Review: Dedekind Cut - American Zen

'American Zen' is the sound of the vaunted producer's more experimental phase reaching an exciting fruition.

Review: Dedekind Cut - American Zen

'American Zen' is the sound of the vaunted producer's more experimental phase reaching an exciting fruition.

Lee Bannon somewhat sardonically described his last outing, Pattern of Excel, as a case of "Walmart ethereal". It seemed an accurate label for a sound so immaculate and coaxing. On ‘DAW in the Sky for Pigs’, an eldritch piano recital degraded as if recovered from a forgotten archive, Bannon collaborated with Kara-Lis Coverdale, a link-up that - along with the beatless azure digital cleanse that defined the rest of the album - seemed to encapsulate the extent to which he’s recently embraced his experimental inclinations.

A vaunted producer who initially made his name with beat production as one of the Pro Era crew, eventually finding a creative foil in Joey Bada$$, he now finds himself on Hospital Productions, an imprint helmed by Dominic Fernow of Vatican Shadow and Prurient. Following the submerged mirage-laden jungle and drum n bass of Alternate/Endings and the skulking boom bap of that famed work with Pro Era, American Zen is the latest in a prolific line of releases that don’t seem to conform to an easily discernable chronology.

Despite Bannon’s tendency to shapeshift, there’s always been a depth to his work, one that can also be traced through the lavishly accompanied beat calibrations and Burial-like ache of ‘Caligula Theme Music’ and ‘Cope’ through those forays into UK street futurism and modern golden age influenced hip-hop to where we are now with American Zen, the second big release under his Dedekind Cut guise.

Unlike his last significant outing under the moniker - a collaboration with Rabit which involved an indeterminate shadowy ambience punctuated by eruptive breakbeat demolitions - American Zen, as suggested by its title, unveils a similarly imposing but more enervated character. On the title track the sound approaches a kind of haunted minimalist new age, one of eternal loops and endless expanse. ‘Caution’ is more easeful, almost motionless, a rough unfurling of dense organ sounds that shares the quiet, devotional grace of Aine O’Dwyer’s Music for Church Cleaners.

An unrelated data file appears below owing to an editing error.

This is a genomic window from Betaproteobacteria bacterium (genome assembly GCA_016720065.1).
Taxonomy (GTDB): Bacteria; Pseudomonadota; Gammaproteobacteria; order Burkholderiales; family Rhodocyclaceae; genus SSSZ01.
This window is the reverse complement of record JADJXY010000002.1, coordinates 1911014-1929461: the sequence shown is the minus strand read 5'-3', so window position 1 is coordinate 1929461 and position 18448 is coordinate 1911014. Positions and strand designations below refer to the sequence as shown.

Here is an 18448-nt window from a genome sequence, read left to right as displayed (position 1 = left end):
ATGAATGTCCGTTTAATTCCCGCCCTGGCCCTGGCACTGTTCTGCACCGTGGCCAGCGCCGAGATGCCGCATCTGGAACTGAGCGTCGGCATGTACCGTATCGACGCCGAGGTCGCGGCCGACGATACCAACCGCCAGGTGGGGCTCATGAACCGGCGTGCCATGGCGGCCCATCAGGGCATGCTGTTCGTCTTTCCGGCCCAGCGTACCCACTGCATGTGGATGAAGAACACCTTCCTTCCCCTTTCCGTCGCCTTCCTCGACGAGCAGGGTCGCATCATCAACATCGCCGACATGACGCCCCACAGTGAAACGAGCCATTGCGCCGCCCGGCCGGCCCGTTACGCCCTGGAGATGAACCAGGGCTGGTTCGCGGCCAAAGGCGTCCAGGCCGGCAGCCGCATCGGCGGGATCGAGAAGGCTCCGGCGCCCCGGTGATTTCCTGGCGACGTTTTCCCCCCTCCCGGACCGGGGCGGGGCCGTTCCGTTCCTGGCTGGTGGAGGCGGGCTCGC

Although those first moments prove intoxicating in atmosphere, it’s with ‘Déjà vu, in reverse’ that Bannon excels at a sound that consolidates the imprints of his previous explorations into a towering heavy hitter. As if drawing on the dying echoes of Alternate/Endings, the track rips through a devastating five minutes of jacked bass-rattle before turning to a tenebrous sustain of menace in the final half, bringing to mind the relentless reductionism and hi-def murkiness of Felix K’s ‘Tragedy of the Commons’. With ‘So far.. so good’, the sound is held in a similarly static calm to that of ‘Caution’ but amidst the persistent, frozen ambience is an unidentified woman’s voice offering ambiguous navigational advice ("continue on past the lake…") Throughout most of it small, hollow explosions resound, as if fireworks were being set off in a final climactic tribute. It goes to show just how adventurous Bannon has become.

While Bannon has always defied chronology and genre in some way, Pattern of Excel felt like a conspicuous break with previous material. In light of his consistency for - an appealing and rewarding - inconsistency, it would probably be pointless to predict his next course. Nevertheless, if Pattern of Excel was the first stride in a more experimental phase, American Zen is the sound of such a phase reaching an exciting fruition.


American Zen is out now on Hospital Productions.

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